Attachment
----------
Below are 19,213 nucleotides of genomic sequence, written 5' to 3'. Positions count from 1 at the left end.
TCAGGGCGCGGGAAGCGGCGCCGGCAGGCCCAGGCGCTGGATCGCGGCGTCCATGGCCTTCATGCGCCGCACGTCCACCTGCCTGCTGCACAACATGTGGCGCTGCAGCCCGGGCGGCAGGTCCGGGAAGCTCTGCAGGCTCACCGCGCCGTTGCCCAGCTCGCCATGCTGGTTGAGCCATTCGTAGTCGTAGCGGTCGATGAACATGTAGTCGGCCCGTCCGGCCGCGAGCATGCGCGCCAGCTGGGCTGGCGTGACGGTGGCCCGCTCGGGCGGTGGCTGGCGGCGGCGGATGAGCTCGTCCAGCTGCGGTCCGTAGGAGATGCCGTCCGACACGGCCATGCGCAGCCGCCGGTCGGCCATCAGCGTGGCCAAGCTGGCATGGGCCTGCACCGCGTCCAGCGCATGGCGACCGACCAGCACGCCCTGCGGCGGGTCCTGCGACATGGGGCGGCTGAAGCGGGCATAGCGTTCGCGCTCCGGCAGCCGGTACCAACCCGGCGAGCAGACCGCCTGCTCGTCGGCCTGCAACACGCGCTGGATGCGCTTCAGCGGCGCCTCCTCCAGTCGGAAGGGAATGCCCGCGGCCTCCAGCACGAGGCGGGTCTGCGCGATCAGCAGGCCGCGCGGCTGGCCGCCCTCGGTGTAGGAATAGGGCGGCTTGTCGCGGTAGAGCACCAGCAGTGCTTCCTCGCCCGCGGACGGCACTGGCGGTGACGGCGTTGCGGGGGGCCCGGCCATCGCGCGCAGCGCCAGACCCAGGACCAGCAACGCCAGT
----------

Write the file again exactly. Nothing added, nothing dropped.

Below are 19,213 nucleotides of genomic sequence, written 5' to 3'. Positions count from 1 at the left end.
TCAGGGCGCGGGAAGCGGCGCCGGCAGGCCCAGGCGCTGGATCGCGGCGTCCATGGCCTTCATGCGCCGCACGTCCACCTGCCTGCTGCACAACATGTGGCGCTGCAGCCCGGGCGGCAGGTCCGGGAAGCTCTGCAGGCTCACCGCGCCGTTGCCCAGCTCGCCATGCTGGTTGAGCCATTCGTAGTCGTAGCGGTCGATGAACATGTAGTCGGCCCGTCCGGCCGCGAGCATGCGCGCCAGCTGGGCTGGCGTGACGGTGGCCCGCTCGGGCGGTGGCTGGCGGCGGCGGATGAGCTCGTCCAGCTGCGGTCCGTAGGAGATGCCGTCCGACACGGCCATGCGCAGCCGCCGGTCGGCCATCAGCGTGGCCAAGCTGGCATGGGCCTGCACCGCGTCCAGCGCATGGCGACCGACCAGCACGCCCTGCGGCGGGTCCTGCGACATGGGGCGGCTGAAGCGGGCATAGCGTTCGCGCTCCGGCAGCCGGTACCAACCCGGCGAGCAGACCGCCTGCTCGTCGGCCTGCAACACGCGCTGGATGCGCTTCAGCGGCGCCTCCTCCAGTCGGAAGGGAATGCCCGCGGCCTCCAGCACGAGGCGGGTCTGCGCGATCAGCAGGCCGCGCGGCTGGCCGCCCTCGGTGTAGGAATAGGGCGGCTTGTCGCGGTAGAGCACCAGCAGTGCTTCCTCGCCCGCGGACGGCACTGGCGGTGACGGCGTTGCGGGGGGCCCGGCCATCGCGCGCAGCGCCAGACCCAGGACCAGCAACGCCAGT